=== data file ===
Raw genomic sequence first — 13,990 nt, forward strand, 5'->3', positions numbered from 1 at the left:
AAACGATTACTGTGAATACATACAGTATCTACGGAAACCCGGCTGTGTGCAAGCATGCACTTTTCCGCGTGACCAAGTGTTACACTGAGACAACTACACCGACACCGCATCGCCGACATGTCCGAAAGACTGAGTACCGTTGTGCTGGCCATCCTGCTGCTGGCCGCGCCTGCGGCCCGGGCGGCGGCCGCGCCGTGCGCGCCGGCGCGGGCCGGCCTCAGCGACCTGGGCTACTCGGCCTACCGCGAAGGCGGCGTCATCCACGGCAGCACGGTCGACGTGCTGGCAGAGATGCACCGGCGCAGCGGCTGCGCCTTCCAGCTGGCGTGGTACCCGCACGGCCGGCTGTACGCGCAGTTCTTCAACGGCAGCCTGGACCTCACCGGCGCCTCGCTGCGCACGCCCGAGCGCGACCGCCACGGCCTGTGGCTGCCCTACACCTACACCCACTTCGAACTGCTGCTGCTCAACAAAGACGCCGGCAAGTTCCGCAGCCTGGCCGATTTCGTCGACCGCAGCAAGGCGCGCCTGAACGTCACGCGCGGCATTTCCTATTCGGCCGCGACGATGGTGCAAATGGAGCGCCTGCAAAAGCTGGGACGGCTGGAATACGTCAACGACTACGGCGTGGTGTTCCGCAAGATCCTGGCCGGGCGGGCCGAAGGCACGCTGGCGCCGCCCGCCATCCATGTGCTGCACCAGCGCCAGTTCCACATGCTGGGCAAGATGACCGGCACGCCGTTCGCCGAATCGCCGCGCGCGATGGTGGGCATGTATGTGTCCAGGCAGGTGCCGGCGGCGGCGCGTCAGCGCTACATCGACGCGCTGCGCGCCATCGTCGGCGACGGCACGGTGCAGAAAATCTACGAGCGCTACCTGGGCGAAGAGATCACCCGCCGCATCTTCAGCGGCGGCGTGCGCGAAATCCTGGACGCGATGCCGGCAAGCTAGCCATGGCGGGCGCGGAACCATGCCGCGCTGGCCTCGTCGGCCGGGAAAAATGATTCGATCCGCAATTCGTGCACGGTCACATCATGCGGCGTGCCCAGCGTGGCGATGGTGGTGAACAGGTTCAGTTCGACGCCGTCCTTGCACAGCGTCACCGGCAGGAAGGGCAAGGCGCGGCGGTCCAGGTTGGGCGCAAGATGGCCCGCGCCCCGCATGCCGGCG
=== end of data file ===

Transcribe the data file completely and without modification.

Raw genomic sequence first — 13,990 nt, forward strand, 5'->3', positions numbered from 1 at the left:
AAACGATTACTGTGAATACATACAGTATCTACGGAAACCCGGCTGTGTGCAAGCATGCACTTTTCCGCGTGACCAAGTGTTACACTGAGACAACTACACCGACACCGCATCGCCGACATGTCCGAAAGACTGAGTACCGTTGTGCTGGCCATCCTGCTGCTGGCCGCGCCTGCGGCCCGGGCGGCGGCCGCGCCGTGCGCGCCGGCGCGGGCCGGCCTCAGCGACCTGGGCTACTCGGCCTACCGCGAAGGCGGCGTCATCCACGGCAGCACGGTCGACGTGCTGGCAGAGATGCACCGGCGCAGCGGCTGCGCCTTCCAGCTGGCGTGGTACCCGCACGGCCGGCTGTACGCGCAGTTCTTCAACGGCAGCCTGGACCTCACCGGCGCCTCGCTGCGCACGCCCGAGCGCGACCGCCACGGCCTGTGGCTGCCCTACACCTACACCCACTTCGAACTGCTGCTGCTCAACAAAGACGCCGGCAAGTTCCGCAGCCTGGCCGATTTCGTCGACCGCAGCAAGGCGCGCCTGAACGTCACGCGCGGCATTTCCTATTCGGCCGCGACGATGGTGCAAATGGAGCGCCTGCAAAAGCTGGGACGGCTGGAATACGTCAACGACTACGGCGTGGTGTTCCGCAAGATCCTGGCCGGGCGGGCCGAAGGCACGCTGGCGCCGCCCGCCATCCATGTGCTGCACCAGCGCCAGTTCCACATGCTGGGCAAGATGACCGGCACGCCGTTCGCCGAATCGCCGCGCGCGATGGTGGGCATGTATGTGTCCAGGCAGGTGCCGGCGGCGGCGCGTCAGCGCTACATCGACGCGCTGCGCGCCATCGTCGGCGACGGCACGGTGCAGAAAATCTACGAGCGCTACCTGGGCGAAGAGATCACCCGCCGCATCTTCAGCGGCGGCGTGCGCGAAATCCTGGACGCGATGCCGGCAAGCTAGCCATGGCGGGCGCGGAACCATGCCGCGCTGGCCTCGTCGGCCGGGAAAAATGATTCGATCCGCAATTCGTGCACGGTCACATCATGCGGCGTGCCCAGCGTGGCGATGGTGGTGAACAGGTTCAGTTCGACGCCGTCCTTGCACAGCGTCACCGGCAGGAAGGGCAAGGCGCGGCGGTCCAGGTTGGGCGCAAGATGGCCCGCGCCCCGCATGCCGGCG